Major Joe Makatozi stepped into the sunlight of a late afternoon. The first thing he must remember was the length of the days at this latitude. His eyes moved left and right.
About three hundred yards long, a hundred yards wide, three guard towers to a side, two men in each. A mounted machine gun in each tower. Each man armed with a submachine gun.
He walked behind Lieutenant Suvarov, and two armed guards followed him.
Five barracklike frame buildings, another under construction, prisoners in four of the five buildings but not all the cells occupied.
He had no illusions. He was a prisoner, and when they had extracted the information they knew he possessed, he would be killed. There was a cool freshness in the air like that from the sea, but he was far from any ocean. His first impression was, he believed, the right one. He was somewhere in the vicinity of Lake Baikal, in Siberia.
A white line six feet inside the barbed wire, the limit of approach for prisoners. The fence itself was ten feet high, twenty strands of tightly drawn, electrified wire. From the barbed wire to the edge of the forest, perhaps fifty yards.
No one knew he was alive but his captors. There would be no inquiries, no diplomatic feelers. Whatever happened now must be of his own doing. He had one asset. They had no idea what manner of man they had taken prisoner.
The office into which he was shown was much like a military orderly room. The man behind the table was tall and wide in the shoulder. He studied Joe Makatozi with appraising eyes.
For the first time Colonel Arkady Zamatev was seeing a man who had been the center of his thinking for more than a year. Up to this point his personally conceived plan had worked with a fine precision of which he could be proud.
When he had first proposed the capture of Major Makatozi his superiors thought he had lost his mind. Yet information was desperately needed on some of the experimental aircraft the Americans were designing, and Makatozi had test-flown most of them. Moreover, he had advised on the construction of some, had suggested innovations.
Only Zamatev knew there were three Soviet agents in the American division of military personnel assignment, no one of them aware of the others. All were Americans at whom no suspicion had been directed. The three had been carefully maneuvered into position for just such an emergency, and it was upon these three that he depended for the assignment of Major Makatozi to the Alaska command for a refresher course in Arctic flying before tests were made with a new aircraft.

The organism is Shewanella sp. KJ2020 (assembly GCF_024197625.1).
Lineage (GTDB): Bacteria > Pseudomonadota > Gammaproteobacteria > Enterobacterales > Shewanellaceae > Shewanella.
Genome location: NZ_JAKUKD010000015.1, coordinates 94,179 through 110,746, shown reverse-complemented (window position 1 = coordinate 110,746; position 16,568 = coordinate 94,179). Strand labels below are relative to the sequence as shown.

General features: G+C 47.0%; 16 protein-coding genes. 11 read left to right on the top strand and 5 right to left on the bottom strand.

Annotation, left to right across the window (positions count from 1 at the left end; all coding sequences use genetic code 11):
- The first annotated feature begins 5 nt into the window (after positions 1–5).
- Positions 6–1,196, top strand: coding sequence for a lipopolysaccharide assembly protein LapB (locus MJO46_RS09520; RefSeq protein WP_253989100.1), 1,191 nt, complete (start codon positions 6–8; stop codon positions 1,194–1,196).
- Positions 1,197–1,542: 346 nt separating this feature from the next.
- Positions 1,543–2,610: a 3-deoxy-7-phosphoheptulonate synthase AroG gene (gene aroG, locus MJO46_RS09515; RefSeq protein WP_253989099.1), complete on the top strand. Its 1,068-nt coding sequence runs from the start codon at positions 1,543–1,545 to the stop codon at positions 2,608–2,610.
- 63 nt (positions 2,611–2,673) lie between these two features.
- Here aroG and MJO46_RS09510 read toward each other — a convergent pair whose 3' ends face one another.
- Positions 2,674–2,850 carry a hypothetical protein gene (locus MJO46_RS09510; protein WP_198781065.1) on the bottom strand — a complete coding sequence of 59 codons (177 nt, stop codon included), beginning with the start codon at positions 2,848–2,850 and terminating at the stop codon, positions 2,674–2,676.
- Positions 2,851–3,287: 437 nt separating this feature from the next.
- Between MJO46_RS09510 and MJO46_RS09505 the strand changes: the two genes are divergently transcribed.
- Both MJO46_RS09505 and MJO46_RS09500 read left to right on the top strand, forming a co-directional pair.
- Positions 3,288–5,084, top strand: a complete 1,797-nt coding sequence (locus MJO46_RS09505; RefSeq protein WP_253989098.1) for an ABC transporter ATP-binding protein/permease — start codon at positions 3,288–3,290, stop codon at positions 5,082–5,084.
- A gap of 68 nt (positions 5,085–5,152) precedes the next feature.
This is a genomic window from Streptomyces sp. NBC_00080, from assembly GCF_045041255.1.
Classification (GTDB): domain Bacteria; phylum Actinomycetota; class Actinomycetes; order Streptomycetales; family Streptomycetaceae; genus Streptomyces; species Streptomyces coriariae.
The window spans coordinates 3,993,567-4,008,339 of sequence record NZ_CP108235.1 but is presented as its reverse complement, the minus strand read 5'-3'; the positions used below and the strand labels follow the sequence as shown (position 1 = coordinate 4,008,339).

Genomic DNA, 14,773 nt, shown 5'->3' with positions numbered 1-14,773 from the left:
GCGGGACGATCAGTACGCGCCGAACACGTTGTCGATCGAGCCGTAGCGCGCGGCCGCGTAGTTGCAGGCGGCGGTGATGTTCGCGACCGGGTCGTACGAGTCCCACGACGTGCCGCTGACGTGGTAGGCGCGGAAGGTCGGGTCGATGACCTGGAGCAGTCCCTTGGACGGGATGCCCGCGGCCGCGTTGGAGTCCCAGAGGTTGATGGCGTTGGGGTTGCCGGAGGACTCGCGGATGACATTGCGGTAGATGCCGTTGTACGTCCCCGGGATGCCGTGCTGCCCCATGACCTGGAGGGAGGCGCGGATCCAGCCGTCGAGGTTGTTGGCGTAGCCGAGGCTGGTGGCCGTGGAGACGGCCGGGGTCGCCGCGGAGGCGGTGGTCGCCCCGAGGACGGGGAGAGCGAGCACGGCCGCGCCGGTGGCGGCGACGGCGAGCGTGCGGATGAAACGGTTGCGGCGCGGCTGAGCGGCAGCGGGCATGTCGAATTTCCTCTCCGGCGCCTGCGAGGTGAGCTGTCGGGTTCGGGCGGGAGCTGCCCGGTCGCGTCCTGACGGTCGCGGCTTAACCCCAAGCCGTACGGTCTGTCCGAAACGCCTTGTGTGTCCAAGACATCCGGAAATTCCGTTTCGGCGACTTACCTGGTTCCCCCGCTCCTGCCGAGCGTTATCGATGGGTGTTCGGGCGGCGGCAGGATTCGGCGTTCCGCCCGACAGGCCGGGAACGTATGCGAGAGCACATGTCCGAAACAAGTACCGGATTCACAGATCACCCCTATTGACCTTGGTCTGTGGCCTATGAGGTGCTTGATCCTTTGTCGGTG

It had not been difficult to arrange. A casual remark had been made about operating the new plane in sub-Arctic temperatures; a few days later the question of a refresher course had been raised, if Major Makatozi were to pilot the new plane. And the rest had been up to Zamatev.
The provision for the secret prison camp had been made four years before. The necessity for understanding the extent and ramifications of advances in American and British military and naval technology had given birth to the plan. The intelligence services of the combined armed forces had completed the arrangements.
The idea was simple enough. Locate and seize certain key personnel, bring them to this camp, a place known to only the most powerful figures in the Politburo, secure what information their prisoners had, and then get rid of them. The disappearances would be few, isolated, and seemingly unrelated. The possibility of suspicion being aroused was almost nonexistent.
Operations had begun two years before with the seizure of a warrant officer, a very minor figure who, in the normal progress of his duties, had come into possession of some key information. That had been a modest success. Then the chemist Pennington . . .
When Colonel Zamatev looked into the eyes of his newest prisoner he was angered. The blue-gray eyes were oddly disconcerting in the dark, strongly boned face, yet it was the prisoner’s cool arrogance that aroused his ire. He was unaccustomed to find such arrogance in prisoners brought to him for interrogation. It was not arrogance alone, but a kind of bored contempt that irritated Zamatev.
Colonel Zamatev had a dossier before him that he believed told him all he needed to know about the man before him.